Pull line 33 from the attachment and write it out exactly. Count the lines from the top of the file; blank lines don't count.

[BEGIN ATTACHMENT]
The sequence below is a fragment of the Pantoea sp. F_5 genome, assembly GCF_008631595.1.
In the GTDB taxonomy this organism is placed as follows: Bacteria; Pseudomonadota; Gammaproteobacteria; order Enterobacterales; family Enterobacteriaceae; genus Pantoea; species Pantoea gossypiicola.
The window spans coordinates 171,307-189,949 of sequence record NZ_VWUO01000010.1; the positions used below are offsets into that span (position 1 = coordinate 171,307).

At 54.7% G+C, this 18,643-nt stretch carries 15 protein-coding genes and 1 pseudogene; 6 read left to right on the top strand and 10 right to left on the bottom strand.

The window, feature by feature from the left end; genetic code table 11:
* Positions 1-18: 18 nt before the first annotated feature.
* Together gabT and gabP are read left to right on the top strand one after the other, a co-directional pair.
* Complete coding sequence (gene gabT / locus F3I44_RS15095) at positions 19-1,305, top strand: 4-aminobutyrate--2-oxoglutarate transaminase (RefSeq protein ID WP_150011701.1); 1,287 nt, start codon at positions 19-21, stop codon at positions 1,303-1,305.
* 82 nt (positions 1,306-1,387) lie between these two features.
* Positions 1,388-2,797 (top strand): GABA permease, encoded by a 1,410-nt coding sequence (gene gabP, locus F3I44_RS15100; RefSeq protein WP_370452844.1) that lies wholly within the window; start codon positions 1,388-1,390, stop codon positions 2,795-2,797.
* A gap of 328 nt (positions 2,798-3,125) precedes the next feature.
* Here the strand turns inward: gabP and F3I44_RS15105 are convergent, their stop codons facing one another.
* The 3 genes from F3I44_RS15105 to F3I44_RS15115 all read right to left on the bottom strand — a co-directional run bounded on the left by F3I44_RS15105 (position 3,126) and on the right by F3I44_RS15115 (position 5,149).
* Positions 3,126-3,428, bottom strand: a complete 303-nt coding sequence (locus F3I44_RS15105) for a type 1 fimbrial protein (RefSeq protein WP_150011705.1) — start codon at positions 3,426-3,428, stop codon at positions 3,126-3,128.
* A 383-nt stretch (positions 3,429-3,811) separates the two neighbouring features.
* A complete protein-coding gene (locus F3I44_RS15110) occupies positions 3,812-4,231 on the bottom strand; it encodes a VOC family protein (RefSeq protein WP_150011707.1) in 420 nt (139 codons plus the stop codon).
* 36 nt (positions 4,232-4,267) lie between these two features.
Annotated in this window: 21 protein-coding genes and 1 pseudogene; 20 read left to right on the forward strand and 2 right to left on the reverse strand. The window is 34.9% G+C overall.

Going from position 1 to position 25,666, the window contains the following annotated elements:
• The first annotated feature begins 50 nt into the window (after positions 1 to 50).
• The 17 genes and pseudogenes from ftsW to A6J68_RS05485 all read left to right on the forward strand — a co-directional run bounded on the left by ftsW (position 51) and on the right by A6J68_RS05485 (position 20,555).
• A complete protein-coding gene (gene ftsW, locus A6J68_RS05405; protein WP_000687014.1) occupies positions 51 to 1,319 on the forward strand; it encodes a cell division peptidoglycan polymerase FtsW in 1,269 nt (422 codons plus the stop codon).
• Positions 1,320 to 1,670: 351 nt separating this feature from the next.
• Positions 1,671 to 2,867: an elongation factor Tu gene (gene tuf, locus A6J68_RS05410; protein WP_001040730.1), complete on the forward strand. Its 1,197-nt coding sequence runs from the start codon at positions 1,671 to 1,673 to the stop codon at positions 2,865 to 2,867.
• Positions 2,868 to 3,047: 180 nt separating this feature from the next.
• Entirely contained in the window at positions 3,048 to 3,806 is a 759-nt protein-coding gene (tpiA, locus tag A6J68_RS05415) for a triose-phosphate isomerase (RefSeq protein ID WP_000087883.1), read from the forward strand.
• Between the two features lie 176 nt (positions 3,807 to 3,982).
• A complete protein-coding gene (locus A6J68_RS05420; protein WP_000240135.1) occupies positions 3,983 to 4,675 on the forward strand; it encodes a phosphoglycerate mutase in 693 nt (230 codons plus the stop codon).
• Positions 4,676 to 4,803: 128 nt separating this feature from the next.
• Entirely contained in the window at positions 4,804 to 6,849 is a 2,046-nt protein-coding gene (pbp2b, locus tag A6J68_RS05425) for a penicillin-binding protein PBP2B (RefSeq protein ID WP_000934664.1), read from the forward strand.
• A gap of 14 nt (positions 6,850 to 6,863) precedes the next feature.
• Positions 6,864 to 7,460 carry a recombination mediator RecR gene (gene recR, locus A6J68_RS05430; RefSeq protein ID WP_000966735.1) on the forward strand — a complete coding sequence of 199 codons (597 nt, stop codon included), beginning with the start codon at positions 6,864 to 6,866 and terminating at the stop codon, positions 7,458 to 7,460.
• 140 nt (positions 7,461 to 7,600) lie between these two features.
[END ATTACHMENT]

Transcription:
• 140 nt (positions 7,461 to 7,600) lie between these two features.